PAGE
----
Octopuses can feel pain both physically and abstractly

March 3, 2021
Octopuses feel pain and react accordingly. (Unsplash/Janavara Machado)

Octopuses feel pain and react accordingly. (Unsplash/Janavara Machado)

Researchers have determined that octopuses — the most neurologically complex invertebrates — both feel pain and remember it, responding with sophisticated behaviors and shedding new light on the unsolved mystery of how invertebrate animals experience pain.

After experiencing a short burst of pain, octopuses showed a conditioned preference for locations where pain was relieved, while avoiding the location where the pain occurred. The octopuses also demonstrated pain-specific grooming behaviors. The findings, published Feb. 22 in iScience, demonstrate that the octopus brain is sophisticated enough to experience pain on a physical and a dispositional level.

“This is a highly complex ability — to link a subjective feeling about their bodily state with a novel context, and then remember and avoid that context later,” said study author Robyn Crook, an assistant professor of marine biology at San Francisco State University. “This suggests that the animal is aware of an ongoing pain state. This is the first time such an ability has been shown in cephalopods.”

Invertebrates make up at least 97% of the animals on Earth, but not much is known about their experience of pain. While studies have shown that simpler invertebrates like insects are unlikely to experience pain, at least in the same way humans do, invertebrate pain is a rising topic of debate in the biological community.

Octopuses and other cephalopods are extreme outliers among invertebrates due to their astounding brains. Octopuses are not only more intelligent than their invertebrate cousins, they demonstrate some of the same cognitive abilities as smaller vertebrates such as reptiles and amphibians. The neurological complexity of octopuses makes them an ideal subject for invertebrate pain studies.

“To be honest, I wasn’t terribly surprised by the findings based on my years working with cephalopods,” Crook told The Academic Times. “What I would say is that among the broader community of invertebrate researchers, there is wide divergence of views on the question of pain. Here, I think we move the question of cephalopod pain beyond any reasonable doubt.”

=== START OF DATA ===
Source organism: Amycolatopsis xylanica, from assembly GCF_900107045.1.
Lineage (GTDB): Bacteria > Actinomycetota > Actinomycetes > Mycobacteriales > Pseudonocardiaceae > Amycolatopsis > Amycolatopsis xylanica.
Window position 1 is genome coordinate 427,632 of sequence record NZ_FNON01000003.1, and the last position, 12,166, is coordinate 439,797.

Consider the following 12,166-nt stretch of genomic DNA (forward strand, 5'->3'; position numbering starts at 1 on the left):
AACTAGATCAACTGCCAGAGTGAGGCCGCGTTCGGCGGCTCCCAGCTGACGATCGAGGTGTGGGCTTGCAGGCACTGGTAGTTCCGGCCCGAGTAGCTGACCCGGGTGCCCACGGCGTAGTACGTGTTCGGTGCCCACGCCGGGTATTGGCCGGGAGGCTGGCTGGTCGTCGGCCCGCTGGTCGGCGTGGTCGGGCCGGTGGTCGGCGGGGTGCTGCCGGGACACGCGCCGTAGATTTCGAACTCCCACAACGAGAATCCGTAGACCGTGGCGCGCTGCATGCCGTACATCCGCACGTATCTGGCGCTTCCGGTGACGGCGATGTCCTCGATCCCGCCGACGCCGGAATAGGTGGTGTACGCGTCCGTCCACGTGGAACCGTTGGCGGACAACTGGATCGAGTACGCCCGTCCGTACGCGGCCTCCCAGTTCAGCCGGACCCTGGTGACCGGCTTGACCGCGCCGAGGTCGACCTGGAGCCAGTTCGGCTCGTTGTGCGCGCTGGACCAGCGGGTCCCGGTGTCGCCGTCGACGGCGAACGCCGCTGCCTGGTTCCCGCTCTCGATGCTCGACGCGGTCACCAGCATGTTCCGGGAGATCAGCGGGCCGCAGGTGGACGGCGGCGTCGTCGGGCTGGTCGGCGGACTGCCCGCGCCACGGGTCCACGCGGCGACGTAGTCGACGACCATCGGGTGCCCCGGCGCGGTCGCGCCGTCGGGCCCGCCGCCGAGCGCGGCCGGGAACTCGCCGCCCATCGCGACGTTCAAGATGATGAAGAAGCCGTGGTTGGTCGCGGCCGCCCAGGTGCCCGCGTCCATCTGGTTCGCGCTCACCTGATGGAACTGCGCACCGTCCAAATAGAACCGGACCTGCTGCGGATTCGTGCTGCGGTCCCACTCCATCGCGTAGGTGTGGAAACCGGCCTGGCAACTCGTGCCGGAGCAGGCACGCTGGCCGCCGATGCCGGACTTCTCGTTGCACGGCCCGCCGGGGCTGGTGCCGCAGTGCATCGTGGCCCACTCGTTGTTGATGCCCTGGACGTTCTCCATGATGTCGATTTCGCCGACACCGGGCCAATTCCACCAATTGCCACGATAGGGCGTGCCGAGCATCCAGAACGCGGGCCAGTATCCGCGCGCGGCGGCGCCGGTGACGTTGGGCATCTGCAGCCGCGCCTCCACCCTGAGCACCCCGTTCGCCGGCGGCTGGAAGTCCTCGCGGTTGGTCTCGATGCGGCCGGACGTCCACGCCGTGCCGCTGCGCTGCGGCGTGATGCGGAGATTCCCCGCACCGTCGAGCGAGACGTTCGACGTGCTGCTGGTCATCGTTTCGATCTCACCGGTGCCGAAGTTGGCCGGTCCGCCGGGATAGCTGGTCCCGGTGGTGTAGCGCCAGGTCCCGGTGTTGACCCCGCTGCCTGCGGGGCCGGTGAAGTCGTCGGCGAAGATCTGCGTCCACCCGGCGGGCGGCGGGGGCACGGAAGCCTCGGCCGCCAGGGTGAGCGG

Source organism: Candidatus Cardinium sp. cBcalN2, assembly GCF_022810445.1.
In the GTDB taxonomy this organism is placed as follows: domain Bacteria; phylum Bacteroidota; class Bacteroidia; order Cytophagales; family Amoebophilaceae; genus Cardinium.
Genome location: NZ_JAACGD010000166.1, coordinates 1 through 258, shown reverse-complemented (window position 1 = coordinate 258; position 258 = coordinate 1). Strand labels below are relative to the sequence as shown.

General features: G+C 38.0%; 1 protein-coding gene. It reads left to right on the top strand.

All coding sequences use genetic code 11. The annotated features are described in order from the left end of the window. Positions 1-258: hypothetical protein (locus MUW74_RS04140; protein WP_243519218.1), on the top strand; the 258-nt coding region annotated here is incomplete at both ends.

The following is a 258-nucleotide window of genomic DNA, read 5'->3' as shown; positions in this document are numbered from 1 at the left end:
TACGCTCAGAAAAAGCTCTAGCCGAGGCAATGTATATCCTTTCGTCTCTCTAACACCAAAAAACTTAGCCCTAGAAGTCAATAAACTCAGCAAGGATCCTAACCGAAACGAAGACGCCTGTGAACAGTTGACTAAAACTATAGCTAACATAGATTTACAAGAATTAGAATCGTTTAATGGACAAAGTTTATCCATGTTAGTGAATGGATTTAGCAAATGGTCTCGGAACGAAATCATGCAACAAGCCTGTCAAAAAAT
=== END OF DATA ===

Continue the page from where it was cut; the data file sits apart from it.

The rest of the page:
Pain is a multifaceted phenomenon, with both physical and psychological elements. Crook and her team showed in a previous study that cephalopods have the required sensory neurons to experience and locate pain physically, known formally as the discriminatory component of pain.

What was missing was whether that pain can then shape the animal’s state of mind, mood or behaviors, also known as the affective component of pain. While many animals show an immediate reflexive response to pain, making the choice to avoid pain is a much more sophisticated cognitive skill.

“In cephalopods, we do not yet know what the neural circuits behind the affective experience of pain look like or whether they are similar to vertebrates,” said Crook. “However, the behavioral and neurophysiological data in this study suggest so.”

To demonstrate the ability of octopuses to respond to pain, Crook set up conditioned place preference assays, a type of study in which researchers expose animals to a stimulus in a certain location, then measure the amount of time the animal spends in that location.

For this study, eight octopuses received a small injection of acetic acid, producing a sharp but harmless burst of pain “similar to what we would experience if we were to get lemon juice into a paper cut,” Crook said. They were then placed into one chamber of a multi-chamber tank. Octopuses avoided the initial chamber when allowed to move around, indicating that they understood and remembered experiencing pain in that location.

Octopuses also showed a strong preference for a chamber in which a researcher was waiting with an analgesic shot to relieve the pain, showing that in addition to avoiding pain, octopuses are able to seek out sources of relief. Octopuses that did not receive the initial burst of pain showed no location preferences.

The octopuses that received injections also groomed themselves around the injection site, demonstrating ongoing awareness of the irritation. Once the pain was relieved, the grooming stopped.

The study involved inflicting a small amount of pain onto the animals, and they were euthanized at the conclusion of the study. But Crook emphasizes that the larger purpose of this study, and her future work, is to promote animal welfare, including in experiments.

“One of the goals of this study was to develop a robust way of measuring affective state in cephalopods so that we can begin to evaluate analgesics and other interventions that can promote welfare in these animals. To me this is the most important outcome of this study,” she said.

She also hopes that the work will have a wider reach for all who those work with these animals.

“My hope is that with work like this we can make measurable, validated improvements to the welfare of cephalopods as they encounter humans: in research labs obviously, but also in zoos and aquariums, and potentially in fisheries,” she said.

The study, “Behavioral and neurophysiological evidence suggests affective pain experience in octopus,” published Feb. 22 in the journal iScience, was authored by Robyn J. Crook, San Francisco State University.

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